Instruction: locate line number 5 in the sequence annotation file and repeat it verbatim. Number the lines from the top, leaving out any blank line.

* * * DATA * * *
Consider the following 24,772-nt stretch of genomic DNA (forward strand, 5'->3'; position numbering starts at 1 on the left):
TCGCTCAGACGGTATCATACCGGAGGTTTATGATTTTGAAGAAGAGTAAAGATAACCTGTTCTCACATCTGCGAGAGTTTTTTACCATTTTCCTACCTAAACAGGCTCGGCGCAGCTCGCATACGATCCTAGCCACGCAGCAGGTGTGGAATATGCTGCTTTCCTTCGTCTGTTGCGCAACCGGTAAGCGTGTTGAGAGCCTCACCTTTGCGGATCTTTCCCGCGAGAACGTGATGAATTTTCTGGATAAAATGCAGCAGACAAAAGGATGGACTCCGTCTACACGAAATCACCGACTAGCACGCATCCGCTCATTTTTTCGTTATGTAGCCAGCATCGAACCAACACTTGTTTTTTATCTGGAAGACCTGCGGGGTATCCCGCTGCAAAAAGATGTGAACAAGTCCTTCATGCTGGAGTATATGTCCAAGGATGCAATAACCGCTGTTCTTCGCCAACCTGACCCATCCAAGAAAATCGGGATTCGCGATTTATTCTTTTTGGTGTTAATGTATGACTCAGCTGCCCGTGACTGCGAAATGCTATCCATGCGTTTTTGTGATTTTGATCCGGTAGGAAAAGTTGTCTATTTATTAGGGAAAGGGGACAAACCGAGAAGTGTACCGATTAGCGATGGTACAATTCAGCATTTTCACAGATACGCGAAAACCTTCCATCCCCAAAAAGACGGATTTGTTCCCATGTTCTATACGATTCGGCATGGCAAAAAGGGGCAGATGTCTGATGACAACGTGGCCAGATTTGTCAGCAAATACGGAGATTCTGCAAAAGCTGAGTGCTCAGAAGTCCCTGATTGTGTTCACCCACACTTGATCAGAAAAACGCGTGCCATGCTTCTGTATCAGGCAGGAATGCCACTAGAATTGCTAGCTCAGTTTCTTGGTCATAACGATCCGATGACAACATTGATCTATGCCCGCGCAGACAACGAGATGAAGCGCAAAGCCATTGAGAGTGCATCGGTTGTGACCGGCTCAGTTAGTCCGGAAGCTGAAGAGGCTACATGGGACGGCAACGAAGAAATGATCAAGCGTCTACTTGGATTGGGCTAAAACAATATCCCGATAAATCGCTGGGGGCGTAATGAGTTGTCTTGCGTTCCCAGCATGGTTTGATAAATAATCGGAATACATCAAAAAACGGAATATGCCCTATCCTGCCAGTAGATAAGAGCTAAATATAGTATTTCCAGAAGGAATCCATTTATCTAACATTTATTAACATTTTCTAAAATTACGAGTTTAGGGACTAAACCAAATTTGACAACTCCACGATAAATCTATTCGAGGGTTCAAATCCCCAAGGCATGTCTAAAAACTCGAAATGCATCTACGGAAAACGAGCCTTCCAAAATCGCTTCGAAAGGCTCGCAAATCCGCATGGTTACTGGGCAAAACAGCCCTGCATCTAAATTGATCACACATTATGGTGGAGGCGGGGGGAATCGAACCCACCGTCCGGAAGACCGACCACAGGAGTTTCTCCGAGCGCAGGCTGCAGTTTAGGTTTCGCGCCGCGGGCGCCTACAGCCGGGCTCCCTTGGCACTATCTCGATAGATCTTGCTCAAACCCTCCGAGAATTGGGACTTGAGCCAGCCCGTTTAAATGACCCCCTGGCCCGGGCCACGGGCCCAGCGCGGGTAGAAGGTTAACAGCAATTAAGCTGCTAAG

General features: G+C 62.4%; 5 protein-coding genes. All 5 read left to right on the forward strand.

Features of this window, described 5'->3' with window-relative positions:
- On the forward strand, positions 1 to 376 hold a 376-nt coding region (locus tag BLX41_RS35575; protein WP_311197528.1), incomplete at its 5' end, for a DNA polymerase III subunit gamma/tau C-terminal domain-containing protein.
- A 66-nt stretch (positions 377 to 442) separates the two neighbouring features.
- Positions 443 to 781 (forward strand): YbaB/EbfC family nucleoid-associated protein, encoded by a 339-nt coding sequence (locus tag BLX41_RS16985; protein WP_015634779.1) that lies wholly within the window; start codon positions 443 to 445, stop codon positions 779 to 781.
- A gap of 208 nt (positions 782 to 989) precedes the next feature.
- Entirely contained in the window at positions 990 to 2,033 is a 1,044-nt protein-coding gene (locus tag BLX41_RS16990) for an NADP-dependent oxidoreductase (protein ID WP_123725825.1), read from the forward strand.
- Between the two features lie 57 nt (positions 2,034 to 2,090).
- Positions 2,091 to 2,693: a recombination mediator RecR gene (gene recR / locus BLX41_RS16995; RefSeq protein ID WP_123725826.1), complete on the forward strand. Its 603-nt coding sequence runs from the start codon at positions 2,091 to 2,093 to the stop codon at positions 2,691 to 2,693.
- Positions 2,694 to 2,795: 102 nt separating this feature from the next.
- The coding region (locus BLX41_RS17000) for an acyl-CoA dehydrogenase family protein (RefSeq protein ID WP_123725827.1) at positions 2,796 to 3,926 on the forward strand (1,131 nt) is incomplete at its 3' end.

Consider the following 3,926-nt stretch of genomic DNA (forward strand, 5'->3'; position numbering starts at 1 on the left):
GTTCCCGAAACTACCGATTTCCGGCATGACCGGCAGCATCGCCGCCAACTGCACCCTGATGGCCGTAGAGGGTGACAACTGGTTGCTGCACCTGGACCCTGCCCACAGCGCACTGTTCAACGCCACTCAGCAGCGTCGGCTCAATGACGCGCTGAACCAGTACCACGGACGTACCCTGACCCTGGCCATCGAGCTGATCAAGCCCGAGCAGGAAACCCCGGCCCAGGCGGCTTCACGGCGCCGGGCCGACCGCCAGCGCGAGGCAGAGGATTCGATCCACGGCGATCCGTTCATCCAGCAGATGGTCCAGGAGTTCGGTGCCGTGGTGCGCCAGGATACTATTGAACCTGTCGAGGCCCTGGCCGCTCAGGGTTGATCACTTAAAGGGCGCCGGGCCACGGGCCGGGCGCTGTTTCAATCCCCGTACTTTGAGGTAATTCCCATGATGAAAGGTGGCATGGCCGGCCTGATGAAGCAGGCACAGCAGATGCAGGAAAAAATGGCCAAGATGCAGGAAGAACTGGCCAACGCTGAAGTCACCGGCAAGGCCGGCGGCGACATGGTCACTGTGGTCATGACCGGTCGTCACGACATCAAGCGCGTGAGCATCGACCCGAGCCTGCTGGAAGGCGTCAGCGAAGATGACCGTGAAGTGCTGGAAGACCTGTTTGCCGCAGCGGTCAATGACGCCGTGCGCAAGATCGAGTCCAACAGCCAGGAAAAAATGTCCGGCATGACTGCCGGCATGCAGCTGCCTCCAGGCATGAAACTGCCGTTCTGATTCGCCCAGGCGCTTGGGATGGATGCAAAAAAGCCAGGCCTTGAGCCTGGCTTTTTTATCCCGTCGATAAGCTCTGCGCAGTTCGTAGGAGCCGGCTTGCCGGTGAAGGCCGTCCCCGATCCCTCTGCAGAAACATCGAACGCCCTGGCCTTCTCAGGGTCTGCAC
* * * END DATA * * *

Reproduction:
- On the forward strand, positions 1 to 376 hold a 376-nt coding region (locus tag BLX41_RS35575; protein WP_311197528.1), incomplete at its 5' end, for a DNA polymerase III subunit gamma/tau C-terminal domain-containing protein.